Ten million radios sounds like a big number until you realise that this has been achieved over more than a decade of DAB product sales in the UK. There are 51.3 million adults (aged 15+) in the UK. So, averaged over the decade, roughly one out of every fifty adults bought a DAB radio each year. Not so impressive.
Revisit the DRDB’s own forecasts for DAB receiver sales. In 2004, it forecast 13.15m DAB radios would be sold by year-end 2008 (the reality was 8.53m). In 2005, it forecast 19.96m to be sold by year-end 2009. In 2006, it forecast 17.2m sold by year-end 2009. In 2007, it was too embarrassed to revise its year-end 2009 forecast (but even its year-end 2008 forecast of 9.16m was overstated, as the reality was 8.53m). In 2008 and 2009, understandably, the DRDB did not publish its forecasts. The DRDB forecasts of the very consumer market in which it is specialising have consistently been shown to be wildly inaccurate.
The other remarkable statement in the DRDB press release is its satisfaction that sales of “all categories of analogue radio showed significant decline”. As I have pointed out previously (see graph below), sales of radio receivers generally are in long-term decline in the UK. Is this a fact that a stakeholder within the radio broadcast industry should be crowing about? It’s like two passengers on the Titanic fighting over which has the bigger cabin – does it really matter if the whole ship is slowly going down?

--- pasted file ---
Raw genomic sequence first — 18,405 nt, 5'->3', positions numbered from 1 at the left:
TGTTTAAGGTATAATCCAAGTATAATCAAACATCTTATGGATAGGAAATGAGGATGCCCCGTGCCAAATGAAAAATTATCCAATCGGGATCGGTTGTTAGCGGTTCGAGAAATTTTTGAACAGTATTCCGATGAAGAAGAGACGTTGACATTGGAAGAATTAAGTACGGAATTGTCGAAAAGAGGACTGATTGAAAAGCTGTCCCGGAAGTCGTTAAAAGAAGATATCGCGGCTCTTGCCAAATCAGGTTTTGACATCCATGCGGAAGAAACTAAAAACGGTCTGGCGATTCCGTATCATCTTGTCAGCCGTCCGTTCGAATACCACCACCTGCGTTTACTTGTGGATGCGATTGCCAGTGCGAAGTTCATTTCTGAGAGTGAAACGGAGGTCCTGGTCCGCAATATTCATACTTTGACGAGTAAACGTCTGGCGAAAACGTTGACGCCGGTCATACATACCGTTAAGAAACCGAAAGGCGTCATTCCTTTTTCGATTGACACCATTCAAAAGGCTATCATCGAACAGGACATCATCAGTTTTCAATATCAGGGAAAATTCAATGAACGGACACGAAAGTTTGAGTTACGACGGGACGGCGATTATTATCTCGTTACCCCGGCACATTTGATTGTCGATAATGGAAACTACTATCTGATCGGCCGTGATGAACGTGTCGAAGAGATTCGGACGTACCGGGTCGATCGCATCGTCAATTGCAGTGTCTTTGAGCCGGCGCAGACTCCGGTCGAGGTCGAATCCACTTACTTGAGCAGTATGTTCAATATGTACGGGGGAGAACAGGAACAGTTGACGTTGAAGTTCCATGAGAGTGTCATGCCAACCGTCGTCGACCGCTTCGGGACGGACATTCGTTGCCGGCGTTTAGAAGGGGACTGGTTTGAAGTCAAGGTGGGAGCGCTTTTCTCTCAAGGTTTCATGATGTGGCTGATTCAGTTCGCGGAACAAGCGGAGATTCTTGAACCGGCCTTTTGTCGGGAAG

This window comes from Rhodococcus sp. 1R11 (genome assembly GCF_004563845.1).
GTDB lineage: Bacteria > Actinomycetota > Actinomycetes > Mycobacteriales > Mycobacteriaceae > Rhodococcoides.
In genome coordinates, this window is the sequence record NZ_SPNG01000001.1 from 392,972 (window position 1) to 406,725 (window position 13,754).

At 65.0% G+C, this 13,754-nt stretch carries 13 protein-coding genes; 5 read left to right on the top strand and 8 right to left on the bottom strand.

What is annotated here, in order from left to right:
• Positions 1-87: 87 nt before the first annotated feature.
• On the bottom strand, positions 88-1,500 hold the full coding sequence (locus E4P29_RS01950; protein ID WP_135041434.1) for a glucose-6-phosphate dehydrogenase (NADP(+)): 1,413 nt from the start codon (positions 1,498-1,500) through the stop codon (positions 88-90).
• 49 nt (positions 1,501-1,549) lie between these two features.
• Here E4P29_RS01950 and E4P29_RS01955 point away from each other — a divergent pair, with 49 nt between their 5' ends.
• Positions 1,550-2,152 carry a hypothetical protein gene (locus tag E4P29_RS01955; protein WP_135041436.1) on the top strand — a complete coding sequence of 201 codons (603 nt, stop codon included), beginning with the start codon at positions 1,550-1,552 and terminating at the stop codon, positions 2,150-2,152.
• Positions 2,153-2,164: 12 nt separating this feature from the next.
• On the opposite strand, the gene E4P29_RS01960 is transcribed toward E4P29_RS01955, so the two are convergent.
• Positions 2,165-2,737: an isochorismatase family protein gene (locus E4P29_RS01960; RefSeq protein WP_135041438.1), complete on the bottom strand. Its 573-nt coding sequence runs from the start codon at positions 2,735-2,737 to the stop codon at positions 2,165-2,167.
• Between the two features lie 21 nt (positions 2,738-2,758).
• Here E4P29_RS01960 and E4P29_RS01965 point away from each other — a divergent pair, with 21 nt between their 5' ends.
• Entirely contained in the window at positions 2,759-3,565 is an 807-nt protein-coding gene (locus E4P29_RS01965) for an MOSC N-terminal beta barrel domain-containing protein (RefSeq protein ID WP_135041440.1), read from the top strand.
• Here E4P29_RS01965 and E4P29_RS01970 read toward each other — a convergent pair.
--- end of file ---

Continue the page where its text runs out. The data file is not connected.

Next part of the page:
Also, it should be pointed out that the vast majority of what the DRDB calls ‘DAB radios’ on sale in the UK also incorporate analogue FM. It is increasingly difficult to find a DAB-only radio to purchase in UK shops. This renders the DRDB’s proclaimed digital versus analogue victory completely hollow. For every ‘DAB radio’ sold that the DRDB hopes will automatically lead us to some kind of digital heaven, in probably 90%+ of purchases, yet another FM radio is also being added to the millions already in UK households (see recent blog entry).
Finally, recall that 8m analogue radios (without DAB) are still being sold annually in the UK. Now add to that the 30m mobile phones purchased, most of which include FM radio. Then compare it with the “incredible achievement” of 2m DAB radios sold per year, most of which include analogue radio anyway. The future of radio is looking less and less like a DAB world. Rather, analogue radios are probably multiplying faster in the UK marketplace than they have ever done, thanks to mobile phone manufacturers. This is good news for radio, bad news for investors in DAB.
These facts might not conveniently fit the DRDB ‘story’. But they are the facts.